After spending several days in Robe, much of it spent getting caught up with my website, I finally dis-Robed (har, har) and left on a Friday
morning. I headed west along the coast highway and planned to spend that evening in Adelaide.
Above: Larry the Lobster greets every visitor to Kingston, South Australia (with melted butter on the side).
I really enjoyed laid-back Robe but I won't say that my time there was "relaxing" because I haven't relaxed much on this trip
since leaving the U.S. in early December. I'm always busy doing something: either planning my trip, working on e-mail, updating
my website, working on my digital photos, or walking around a new town while taking pictures. I haven't had any time, really, to just
sit around, browse through magazines or daydream. I won't complain though, because I haven't woken up to an alarm in almost a year and
this sure beats working in an office.
After I left the pleasant town of Robe and drove west for a few hours, I rode an old-fashioned cable-ferry across Australia's longest river,
the Murray. This was the second time I've seen the Murray, the first being a week earlier on the steamboat "Pride of the Murray"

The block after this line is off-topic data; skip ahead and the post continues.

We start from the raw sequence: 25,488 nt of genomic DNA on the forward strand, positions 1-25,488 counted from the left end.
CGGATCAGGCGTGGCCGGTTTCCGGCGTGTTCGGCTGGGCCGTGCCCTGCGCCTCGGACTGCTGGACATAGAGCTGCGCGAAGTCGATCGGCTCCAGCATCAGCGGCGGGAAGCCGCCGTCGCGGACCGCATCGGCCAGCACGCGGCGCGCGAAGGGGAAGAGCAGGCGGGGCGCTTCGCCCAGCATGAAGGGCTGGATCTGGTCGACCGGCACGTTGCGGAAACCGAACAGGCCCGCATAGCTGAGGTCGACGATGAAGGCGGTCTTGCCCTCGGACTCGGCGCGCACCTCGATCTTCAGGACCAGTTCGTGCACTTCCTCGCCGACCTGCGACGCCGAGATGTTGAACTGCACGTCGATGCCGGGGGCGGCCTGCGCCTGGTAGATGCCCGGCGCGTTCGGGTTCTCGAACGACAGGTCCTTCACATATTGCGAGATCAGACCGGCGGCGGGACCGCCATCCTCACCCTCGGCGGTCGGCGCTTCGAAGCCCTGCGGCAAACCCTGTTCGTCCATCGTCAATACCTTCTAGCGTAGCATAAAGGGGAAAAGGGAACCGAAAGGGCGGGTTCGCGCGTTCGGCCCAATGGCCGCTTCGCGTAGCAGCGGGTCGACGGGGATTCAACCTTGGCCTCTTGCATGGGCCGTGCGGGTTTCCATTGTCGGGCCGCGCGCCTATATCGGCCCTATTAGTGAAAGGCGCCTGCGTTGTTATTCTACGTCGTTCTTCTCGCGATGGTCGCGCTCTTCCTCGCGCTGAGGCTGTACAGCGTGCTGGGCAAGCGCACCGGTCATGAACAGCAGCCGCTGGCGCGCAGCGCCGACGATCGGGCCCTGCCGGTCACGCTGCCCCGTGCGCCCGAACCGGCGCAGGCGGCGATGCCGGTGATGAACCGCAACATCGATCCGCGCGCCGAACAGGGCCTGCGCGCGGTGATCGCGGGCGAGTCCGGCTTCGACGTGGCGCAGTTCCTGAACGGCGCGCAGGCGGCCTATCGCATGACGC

I was planning to drive into Adelaide that afternoon and check it out, but then I remembered that Friday afternoons usually aren't a good
time to visit large cities. People are heading out of town then and the roads are usually clogged. Therefore I decided to spend
that night in the seaside resort town of Victor Harbor, just short of Adelaide, and go into Adelaide on Saturday.
I pulled into Victor Harbor around 2 p.m. and got a motel room. Victor Harbor, located on the coast, was kind of interesting, but the
best part was getting a much-needed haircut there from a friendly, outgoing and inquisitive "Pommie" -- a transplant from England.
Aussies refer to the English as "Poms" or "Pommies," a nickname that harkens back to the 1700s when Australia was a prison
colony for England. The word "POM" stood for "Prisoner Of his Majesty."
The haircut, incidentally, cost only US$7, so I figured that I should come over here to Australia more often to get my hair cut.
Above left: "So ferry, cross the Murray..." Those of you under 30 probably won't get this joke.